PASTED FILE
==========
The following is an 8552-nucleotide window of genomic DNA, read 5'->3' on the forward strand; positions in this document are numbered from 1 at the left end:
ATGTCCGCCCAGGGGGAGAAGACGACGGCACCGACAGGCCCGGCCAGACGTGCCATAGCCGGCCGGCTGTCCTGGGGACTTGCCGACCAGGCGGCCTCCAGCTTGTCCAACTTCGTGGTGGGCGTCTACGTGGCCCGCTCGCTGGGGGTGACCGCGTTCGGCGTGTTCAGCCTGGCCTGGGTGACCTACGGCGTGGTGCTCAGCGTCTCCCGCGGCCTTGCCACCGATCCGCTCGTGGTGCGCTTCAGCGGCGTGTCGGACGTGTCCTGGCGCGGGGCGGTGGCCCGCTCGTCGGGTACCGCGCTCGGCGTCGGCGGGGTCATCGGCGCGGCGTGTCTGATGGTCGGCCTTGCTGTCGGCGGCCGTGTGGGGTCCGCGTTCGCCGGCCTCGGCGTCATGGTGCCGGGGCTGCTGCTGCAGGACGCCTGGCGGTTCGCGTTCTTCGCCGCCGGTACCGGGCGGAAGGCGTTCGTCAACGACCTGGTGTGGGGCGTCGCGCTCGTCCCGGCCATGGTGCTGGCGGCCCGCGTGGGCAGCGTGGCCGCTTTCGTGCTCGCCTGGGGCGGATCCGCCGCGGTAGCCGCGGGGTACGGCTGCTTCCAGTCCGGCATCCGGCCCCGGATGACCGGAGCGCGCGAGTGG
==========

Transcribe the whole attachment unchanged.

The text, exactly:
The following is an 8552-nucleotide window of genomic DNA, read 5'->3' on the forward strand; positions in this document are numbered from 1 at the left end:
ATGTCCGCCCAGGGGGAGAAGACGACGGCACCGACAGGCCCGGCCAGACGTGCCATAGCCGGCCGGCTGTCCTGGGGACTTGCCGACCAGGCGGCCTCCAGCTTGTCCAACTTCGTGGTGGGCGTCTACGTGGCCCGCTCGCTGGGGGTGACCGCGTTCGGCGTGTTCAGCCTGGCCTGGGTGACCTACGGCGTGGTGCTCAGCGTCTCCCGCGGCCTTGCCACCGATCCGCTCGTGGTGCGCTTCAGCGGCGTGTCGGACGTGTCCTGGCGCGGGGCGGTGGCCCGCTCGTCGGGTACCGCGCTCGGCGTCGGCGGGGTCATCGGCGCGGCGTGTCTGATGGTCGGCCTTGCTGTCGGCGGCCGTGTGGGGTCCGCGTTCGCCGGCCTCGGCGTCATGGTGCCGGGGCTGCTGCTGCAGGACGCCTGGCGGTTCGCGTTCTTCGCCGCCGGTACCGGGCGGAAGGCGTTCGTCAACGACCTGGTGTGGGGCGTCGCGCTCGTCCCGGCCATGGTGCTGGCGGCCCGCGTGGGCAGCGTGGCCGCTTTCGTGCTCGCCTGGGGCGGATCCGCCGCGGTAGCCGCGGGGTACGGCTGCTTCCAGTCCGGCATCCGGCCCCGGATGACCGGAGCGCGCGAGTGG